By Swati Bhat
MUMBAI (Reuters) - The Indian rupee snapped a five-week fall on back of dollar inflows towards initial public offerings while the benchmark 10-year bond yield posted its biggest weekly rise in five months on back of rising worries over inflation.
The partially convertible rupee closed at 74.6375/6475 per dollar compared to its close of 74.7050. On the week, the unit gained around 0.14%, its first weekly rise in six weeks.
Traders said inflows for initial public offerings of GR Infra Projects and Clean Science and Technology which closed for subscription on Friday, helped the rupee. Most are now keenly awaiting online food delivery company Zomato's $1.3 billion IPO.
"For next week, the FX market focus will be on Zomato IPO and US CPI data along with fears over the global spread of delta variant," said Rahul Gupta, head of currency research at Emkay Global Financial Services.
Gupta said the USD/INR pair will face resistance around the 74.95/75.00 levels and only a break of the 75 mark will push the pair towards 75.25. A strong support exists for the pair at 74.25 and then at 74, he added.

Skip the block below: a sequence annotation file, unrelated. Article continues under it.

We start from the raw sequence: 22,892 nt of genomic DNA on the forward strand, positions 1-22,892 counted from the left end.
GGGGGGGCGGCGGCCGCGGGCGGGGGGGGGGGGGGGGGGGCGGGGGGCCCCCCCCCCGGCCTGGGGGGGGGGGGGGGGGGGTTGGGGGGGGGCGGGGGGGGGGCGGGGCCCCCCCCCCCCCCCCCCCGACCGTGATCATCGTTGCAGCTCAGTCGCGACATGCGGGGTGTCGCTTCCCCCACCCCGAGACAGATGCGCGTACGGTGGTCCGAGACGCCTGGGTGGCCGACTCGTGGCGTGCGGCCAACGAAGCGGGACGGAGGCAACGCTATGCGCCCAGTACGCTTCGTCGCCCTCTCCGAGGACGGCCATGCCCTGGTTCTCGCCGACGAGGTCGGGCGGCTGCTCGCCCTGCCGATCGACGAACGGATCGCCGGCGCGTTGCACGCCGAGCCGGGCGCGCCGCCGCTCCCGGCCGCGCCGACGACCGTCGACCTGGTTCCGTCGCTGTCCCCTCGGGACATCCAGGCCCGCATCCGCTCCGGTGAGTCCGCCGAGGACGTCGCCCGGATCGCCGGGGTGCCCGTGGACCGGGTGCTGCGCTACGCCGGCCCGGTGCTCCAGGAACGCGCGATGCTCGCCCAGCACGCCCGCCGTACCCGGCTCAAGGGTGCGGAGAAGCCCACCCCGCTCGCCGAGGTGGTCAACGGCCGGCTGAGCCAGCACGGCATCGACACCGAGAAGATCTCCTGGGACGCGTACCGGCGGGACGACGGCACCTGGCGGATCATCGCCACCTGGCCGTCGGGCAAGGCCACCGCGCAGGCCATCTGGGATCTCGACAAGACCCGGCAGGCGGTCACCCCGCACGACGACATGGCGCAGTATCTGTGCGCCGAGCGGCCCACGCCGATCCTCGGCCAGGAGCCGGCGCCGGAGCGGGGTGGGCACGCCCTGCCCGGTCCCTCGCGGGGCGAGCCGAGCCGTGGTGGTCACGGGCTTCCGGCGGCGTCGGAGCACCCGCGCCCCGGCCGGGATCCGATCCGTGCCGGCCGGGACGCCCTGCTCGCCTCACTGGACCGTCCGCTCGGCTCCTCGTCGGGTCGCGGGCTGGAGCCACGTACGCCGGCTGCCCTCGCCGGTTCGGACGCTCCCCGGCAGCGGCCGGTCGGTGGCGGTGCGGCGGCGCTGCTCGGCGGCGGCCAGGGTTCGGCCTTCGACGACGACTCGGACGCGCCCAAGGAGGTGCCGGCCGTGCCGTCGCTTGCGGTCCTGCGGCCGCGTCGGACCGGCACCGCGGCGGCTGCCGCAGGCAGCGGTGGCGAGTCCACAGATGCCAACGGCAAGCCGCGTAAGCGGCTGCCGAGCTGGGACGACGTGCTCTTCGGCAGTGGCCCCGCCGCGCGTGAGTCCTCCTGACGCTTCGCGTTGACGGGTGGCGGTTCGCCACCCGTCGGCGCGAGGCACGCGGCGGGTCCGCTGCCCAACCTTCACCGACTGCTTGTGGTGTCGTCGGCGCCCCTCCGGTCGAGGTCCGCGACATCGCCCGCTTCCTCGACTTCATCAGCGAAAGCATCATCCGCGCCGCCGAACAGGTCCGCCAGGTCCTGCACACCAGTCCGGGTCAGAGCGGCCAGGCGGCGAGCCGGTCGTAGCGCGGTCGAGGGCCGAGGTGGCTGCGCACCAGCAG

India's benchmark 10-year bond yield ended at 6.19% compared to its previous close of 6.12%. On the week, the yield rose 12 basis points, its highest rise since mid-February.
The most-traded 6.64% 2035 bond ended at 6.76%, up 3 bps on the day. The central bank sold a new 10-year paper at a higher-than-expected yield of 6.10%.
Darren Aw, Asia economist at Capital Economics wrote in a note that the rise in yields and swap rates point to growing expectations of monetary tightening possibly due to the global crude oil rally which has fuelled expectations of a rise in domestic inflation.
Retail inflation, due to be released on Monday, probably accelerated to a seven-month high in June on rising food and fuel prices, staying above the Reserve Bank of India's comfort zone for a second straight month, a Reuters poll showed.
"Even if inflation remained elevated for a while longer, we doubt the RBI would be in any rush to tighten. Our forecast is for policy normalisation to begin only in the second half of next year," Aw wrote.
(Reporting by Swati Bhat; Editing by Toby Chopra)